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Normal service ...

Will be resumed when I get over the jet lag.

Meanwhile, I'm back home from attending the DARPA-organized 100 Year Starship symposium. Which was fascinating, but required the ability to drink from five simultaneous fire-hoses if you wanted to get a grip on what was going on, as a quick look at the list of tracks should indicate:

* Time/Distance solutions (propulsion, mostly)

* Habitats and Environmental Science

* Biology and Space Medicine

* Education, Social, Economic and Legal Considerations

* Destinations

* Philosophical and Religious Considerations

* Communication of the Vision

The impression I got was that a lot of people have been thinking about this stuff — how to lay the ground-work for launching at least an interstellar precursor mission in about a century's time — but with certain exceptions there's no really detailed joined-up thinking going on yet. In particular, much of the necessary preparatory research on habitats, environmental set-up, and biology is still in the embryonic stages. On the other hand, an interstellar precursor mission — an unmanned probe with a high-performance propulsion system, able to reach the Oort cloud (550-10,000 AU out) — may well be possible within the 21st century, and there are lots of encouraging developments in propulsion technology: ranging from new, improved ion rockets (with Isp around 10,000) actually due to fly in the near future to reliable nuclear-thermal rocket motors that have undergone extensive static test firing, and of course a variety of more speculative designs.

One thing I really noticed is that my gut feeling that the term "starship" poisons the discourse on interstellar travel seems to be born out by the symposium. In general, attendees were discussing two classes of vehicle: a high-speed long-range robot probe (think Galileo, Cassini, or Voyager on steroids), or generation ships functionally indistinguishable from a space colony with a motor on one end. (There was some, but relatively little, discussion of what we might do if the strong-AI proponents deliver, or if it turns out to be possible to build a warp drive. But as Vernor Vinge put it [paraphrasing from memory], "if we have a singularity, we don't get a say in how interstellar exploration is run.") If you've hung out here during the ongoing threads on space colonization you'll already have noticed that I think the generation-ship model would require a huge population and very complex systems of life support and social organization, more akin to a city state in space than a "ship"; the term "ship" tends to suggest a vessel with a relatively small crew who are journeying between inhabited locations, whereas a generation ship (or a fast robot probe) are going somewhere where there's no human-inhabitable "there" yet. My contribution, to the extent that I've got one, is simply to suggest that we should stop talking about "starships" and select another term that doesn't come with a lot of preconceptive baggage: "interstellar autonomous probe", or maybe "interstellar colony vehicle". (But preferably something a bit snappier!)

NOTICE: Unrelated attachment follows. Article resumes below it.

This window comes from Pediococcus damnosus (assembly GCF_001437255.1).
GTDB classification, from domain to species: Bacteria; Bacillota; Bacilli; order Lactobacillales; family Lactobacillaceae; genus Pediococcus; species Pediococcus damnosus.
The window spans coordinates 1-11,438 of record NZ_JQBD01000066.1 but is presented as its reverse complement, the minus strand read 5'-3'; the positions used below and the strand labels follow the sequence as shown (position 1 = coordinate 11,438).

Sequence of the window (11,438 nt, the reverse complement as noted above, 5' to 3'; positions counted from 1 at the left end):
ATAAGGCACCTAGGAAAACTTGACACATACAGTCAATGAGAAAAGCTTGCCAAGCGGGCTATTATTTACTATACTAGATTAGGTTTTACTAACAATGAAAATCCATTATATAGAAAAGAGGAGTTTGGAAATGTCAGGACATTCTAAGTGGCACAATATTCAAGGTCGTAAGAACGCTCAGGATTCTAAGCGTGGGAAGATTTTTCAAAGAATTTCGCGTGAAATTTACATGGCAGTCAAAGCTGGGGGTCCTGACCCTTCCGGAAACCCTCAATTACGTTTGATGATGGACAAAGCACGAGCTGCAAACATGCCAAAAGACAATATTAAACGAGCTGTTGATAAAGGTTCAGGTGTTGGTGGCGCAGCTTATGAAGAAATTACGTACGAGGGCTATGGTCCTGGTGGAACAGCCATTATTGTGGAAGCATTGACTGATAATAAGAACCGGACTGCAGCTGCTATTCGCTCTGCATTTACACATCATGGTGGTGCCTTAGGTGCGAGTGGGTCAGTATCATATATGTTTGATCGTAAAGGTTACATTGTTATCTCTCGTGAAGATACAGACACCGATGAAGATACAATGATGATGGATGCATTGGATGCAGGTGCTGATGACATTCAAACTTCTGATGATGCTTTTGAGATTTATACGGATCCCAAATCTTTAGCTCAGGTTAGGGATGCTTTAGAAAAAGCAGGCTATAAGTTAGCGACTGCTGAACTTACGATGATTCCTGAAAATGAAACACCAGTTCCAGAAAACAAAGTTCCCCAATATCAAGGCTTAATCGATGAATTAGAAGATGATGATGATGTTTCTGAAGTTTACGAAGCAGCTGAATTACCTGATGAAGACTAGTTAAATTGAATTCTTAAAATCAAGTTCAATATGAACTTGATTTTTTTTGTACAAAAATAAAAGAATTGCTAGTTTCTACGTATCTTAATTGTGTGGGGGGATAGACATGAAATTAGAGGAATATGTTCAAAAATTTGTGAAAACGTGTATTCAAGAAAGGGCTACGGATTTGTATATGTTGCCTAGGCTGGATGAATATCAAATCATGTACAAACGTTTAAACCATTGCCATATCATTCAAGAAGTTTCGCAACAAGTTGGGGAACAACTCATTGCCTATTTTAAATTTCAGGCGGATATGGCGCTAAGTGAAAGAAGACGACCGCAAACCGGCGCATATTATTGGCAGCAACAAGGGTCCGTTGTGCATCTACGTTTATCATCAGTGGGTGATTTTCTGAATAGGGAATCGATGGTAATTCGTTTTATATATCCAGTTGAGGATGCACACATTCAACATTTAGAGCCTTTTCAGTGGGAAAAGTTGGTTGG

I gather a lot of the powerpoints and papers presented at the conference will become available online over the next days and weeks. I'll try and link to them when they do. Meanwhile, if you have any questions, feel free to prod me. (Finally, I'd like to thank DARPA for inviting me to the conference and facilitating my attendance.)


104 Comments

1:

Diaspore would be the proper scale for said generation ship relative to the Earth, but I suspect engineers would object to that even more than starship. Want to call them an argosy or something? An Earthship? Yes, I know that means something else.

2:
Which was fascinating, but required the ability to drink from five simultaneous fire-hoses if you wanted to get a grip on what was going on

So a lot like reading something by Stephenson then?

3:

Am currently reading REAMDE; there's no comparison. This conference was like reading ANATHEM and all three volumes of THE BAROQUE CYCLE in parallel.

4:

As much as I hate to use the religiously freighted term, I think "ark" is an appropriate word for what this machine would be doing.

Speaking of religious freighting, I was quite disappointed by what I've seen about "space Jesii" (http://www.christianpost.com/news/professor-asks-did-jesus-die-for-klingons-too-57285/) coming out of the conference. What a waste of a time slot.

5:

General Contact Vehicle :)

6:

Wouldn't we want a full-on General Systems Vehicle?

7:

DARPA is famous for pissing away money on things like red mercury. I fearless say nothing will come of this.

8:

Species Transit in Orion Space System

9:

DARPA's remit is to do the blue sky stuff.

10:

a colony ship arrives at a habitable planet. this ship has never had passengers though. only a library of genomes and what's needed to synthesize dna and grow life from that in vitro. it begins spitting out feral humans.